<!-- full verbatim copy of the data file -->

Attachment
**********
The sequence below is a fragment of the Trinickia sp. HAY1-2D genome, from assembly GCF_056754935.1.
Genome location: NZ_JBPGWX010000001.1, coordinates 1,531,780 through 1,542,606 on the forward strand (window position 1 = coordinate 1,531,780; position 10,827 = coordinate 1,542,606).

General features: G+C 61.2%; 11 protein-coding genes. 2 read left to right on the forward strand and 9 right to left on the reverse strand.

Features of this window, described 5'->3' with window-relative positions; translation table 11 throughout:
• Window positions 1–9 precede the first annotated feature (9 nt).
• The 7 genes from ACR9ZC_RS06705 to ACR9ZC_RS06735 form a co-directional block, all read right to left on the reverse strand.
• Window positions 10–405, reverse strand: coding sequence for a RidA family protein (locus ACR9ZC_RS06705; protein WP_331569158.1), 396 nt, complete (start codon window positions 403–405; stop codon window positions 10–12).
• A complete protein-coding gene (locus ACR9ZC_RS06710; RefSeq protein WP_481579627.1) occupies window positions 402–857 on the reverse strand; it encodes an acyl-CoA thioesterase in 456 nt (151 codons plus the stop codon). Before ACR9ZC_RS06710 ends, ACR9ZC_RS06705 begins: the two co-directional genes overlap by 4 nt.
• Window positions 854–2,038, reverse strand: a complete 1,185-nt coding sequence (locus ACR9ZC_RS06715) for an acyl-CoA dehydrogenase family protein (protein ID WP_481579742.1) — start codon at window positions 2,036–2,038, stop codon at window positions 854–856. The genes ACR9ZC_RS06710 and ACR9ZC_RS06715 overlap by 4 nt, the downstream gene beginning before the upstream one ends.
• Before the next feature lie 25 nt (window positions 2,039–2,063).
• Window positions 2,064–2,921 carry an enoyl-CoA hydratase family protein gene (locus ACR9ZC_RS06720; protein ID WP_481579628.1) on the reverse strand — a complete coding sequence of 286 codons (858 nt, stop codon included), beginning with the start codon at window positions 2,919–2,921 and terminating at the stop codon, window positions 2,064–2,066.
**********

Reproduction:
The sequence below is a fragment of the Trinickia sp. HAY1-2D genome, from assembly GCF_056754935.1.
Genome location: NZ_JBPGWX010000001.1, coordinates 1,531,780 through 1,542,606 on the forward strand (window position 1 = coordinate 1,531,780; position 10,827 = coordinate 1,542,606).

General features: G+C 61.2%; 11 protein-coding genes. 2 read left to right on the forward strand and 9 right to left on the reverse strand.

Features of this window, described 5'->3' with window-relative positions; translation table 11 throughout:
• Window positions 1–9 precede the first annotated feature (9 nt).
• The 7 genes from ACR9ZC_RS06705 to ACR9ZC_RS06735 form a co-directional block, all read right to left on the reverse strand.
• Window positions 10–405, reverse strand: coding sequence for a RidA family protein (locus ACR9ZC_RS06705; protein WP_331569158.1), 396 nt, complete (start codon window positions 403–405; stop codon window positions 10–12).
• A complete protein-coding gene (locus ACR9ZC_RS06710; RefSeq protein WP_481579627.1) occupies window positions 402–857 on the reverse strand; it encodes an acyl-CoA thioesterase in 456 nt (151 codons plus the stop codon). Before ACR9ZC_RS06710 ends, ACR9ZC_RS06705 begins: the two co-directional genes overlap by 4 nt.
• Window positions 854–2,038, reverse strand: a complete 1,185-nt coding sequence (locus ACR9ZC_RS06715) for an acyl-CoA dehydrogenase family protein (protein ID WP_481579742.1) — start codon at window positions 2,036–2,038, stop codon at window positions 854–856. The genes ACR9ZC_RS06710 and ACR9ZC_RS06715 overlap by 4 nt, the downstream gene beginning before the upstream one ends.
• Before the next feature lie 25 nt (window positions 2,039–2,063).
• Window positions 2,064–2,921 carry an enoyl-CoA hydratase family protein gene (locus ACR9ZC_RS06720; protein ID WP_481579628.1) on the reverse strand — a complete coding sequence of 286 codons (858 nt, stop codon included), beginning with the start codon at window positions 2,919–2,921 and terminating at the stop codon, window positions 2,064–2,066.